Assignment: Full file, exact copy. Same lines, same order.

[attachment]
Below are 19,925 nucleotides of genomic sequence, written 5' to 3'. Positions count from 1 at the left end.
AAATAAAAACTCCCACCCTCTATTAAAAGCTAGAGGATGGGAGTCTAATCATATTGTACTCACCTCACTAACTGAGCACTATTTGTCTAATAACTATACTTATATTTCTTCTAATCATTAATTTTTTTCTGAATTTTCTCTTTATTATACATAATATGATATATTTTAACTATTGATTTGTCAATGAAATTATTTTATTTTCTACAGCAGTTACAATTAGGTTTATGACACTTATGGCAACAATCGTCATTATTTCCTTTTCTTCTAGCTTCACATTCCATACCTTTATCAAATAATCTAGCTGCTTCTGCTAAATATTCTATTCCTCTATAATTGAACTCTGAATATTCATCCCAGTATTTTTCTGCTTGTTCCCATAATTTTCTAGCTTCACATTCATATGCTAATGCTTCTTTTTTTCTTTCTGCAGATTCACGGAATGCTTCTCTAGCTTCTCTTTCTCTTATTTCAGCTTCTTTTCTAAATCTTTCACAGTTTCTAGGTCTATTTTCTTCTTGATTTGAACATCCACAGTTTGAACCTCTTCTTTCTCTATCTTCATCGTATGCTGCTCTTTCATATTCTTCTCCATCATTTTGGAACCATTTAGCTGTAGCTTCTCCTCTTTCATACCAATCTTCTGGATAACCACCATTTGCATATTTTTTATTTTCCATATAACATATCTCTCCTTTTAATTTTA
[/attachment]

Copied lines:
Below are 19,925 nucleotides of genomic sequence, written 5' to 3'. Positions count from 1 at the left end.
AAATAAAAACTCCCACCCTCTATTAAAAGCTAGAGGATGGGAGTCTAATCATATTGTACTCACCTCACTAACTGAGCACTATTTGTCTAATAACTATACTTATATTTCTTCTAATCATTAATTTTTTTCTGAATTTTCTCTTTATTATACATAATATGATATATTTTAACTATTGATTTGTCAATGAAATTATTTTATTTTCTACAGCAGTTACAATTAGGTTTATGACACTTATGGCAACAATCGTCATTATTTCCTTTTCTTCTAGCTTCACATTCCATACCTTTATCAAATAATCTAGCTGCTTCTGCTAAATATTCTATTCCTCTATAATTGAACTCTGAATATTCATCCCAGTATTTTTCTGCTTGTTCCCATAATTTTCTAGCTTCACATTCATATGCTAATGCTTCTTTTTTTCTTTCTGCAGATTCACGGAATGCTTCTCTAGCTTCTCTTTCTCTTATTTCAGCTTCTTTTCTAAATCTTTCACAGTTTCTAGGTCTATTTTCTTCTTGATTTGAACATCCACAGTTTGAACCTCTTCTTTCTCTATCTTCATCGTATGCTGCTCTTTCATATTCTTCTCCATCATTTTGGAACCATTTAGCTGTAGCTTCTCCTCTTTCATACCAATCTTCTGGATAACCACCATTTGCATATTTTTTATTTTCCATATAACATATCTCTCCTTTTAATTTTA